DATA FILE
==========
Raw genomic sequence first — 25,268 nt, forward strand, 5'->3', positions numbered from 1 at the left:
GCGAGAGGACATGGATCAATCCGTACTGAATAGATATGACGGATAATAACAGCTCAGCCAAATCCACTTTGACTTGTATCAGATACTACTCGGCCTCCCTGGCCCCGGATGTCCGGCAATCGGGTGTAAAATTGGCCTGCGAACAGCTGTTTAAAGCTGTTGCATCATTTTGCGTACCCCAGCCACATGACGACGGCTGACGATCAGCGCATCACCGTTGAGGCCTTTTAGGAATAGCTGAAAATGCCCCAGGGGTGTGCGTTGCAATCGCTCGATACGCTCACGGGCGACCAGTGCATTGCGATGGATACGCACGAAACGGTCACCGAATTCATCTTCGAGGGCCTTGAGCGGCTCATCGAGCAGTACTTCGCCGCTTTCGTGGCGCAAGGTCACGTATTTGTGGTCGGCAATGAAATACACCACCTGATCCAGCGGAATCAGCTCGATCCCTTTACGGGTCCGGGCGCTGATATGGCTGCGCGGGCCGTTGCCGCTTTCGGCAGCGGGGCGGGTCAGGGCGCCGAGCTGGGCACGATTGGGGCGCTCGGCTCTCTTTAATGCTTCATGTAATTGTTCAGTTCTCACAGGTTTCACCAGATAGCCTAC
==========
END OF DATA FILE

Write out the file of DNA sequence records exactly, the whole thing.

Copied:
Raw genomic sequence first — 25,268 nt, forward strand, 5'->3', positions numbered from 1 at the left:
GCGAGAGGACATGGATCAATCCGTACTGAATAGATATGACGGATAATAACAGCTCAGCCAAATCCACTTTGACTTGTATCAGATACTACTCGGCCTCCCTGGCCCCGGATGTCCGGCAATCGGGTGTAAAATTGGCCTGCGAACAGCTGTTTAAAGCTGTTGCATCATTTTGCGTACCCCAGCCACATGACGACGGCTGACGATCAGCGCATCACCGTTGAGGCCTTTTAGGAATAGCTGAAAATGCCCCAGGGGTGTGCGTTGCAATCGCTCGATACGCTCACGGGCGACCAGTGCATTGCGATGGATACGCACGAAACGGTCACCGAATTCATCTTCGAGGGCCTTGAGCGGCTCATCGAGCAGTACTTCGCCGCTTTCGTGGCGCAAGGTCACGTATTTGTGGTCGGCAATGAAATACACCACCTGATCCAGCGGAATCAGCTCGATCCCTTTACGGGTCCGGGCGCTGATATGGCTGCGCGGGCCGTTGCCGCTTTCGGCAGCGGGGCGGGTCAGGGCGCCGAGCTGGGCACGATTGGGGCGCTCGGCTCTCTTTAATGCTTCATGTAATTGTTCAGTTCTCACAGGTTTCACCAGATAGCCTAC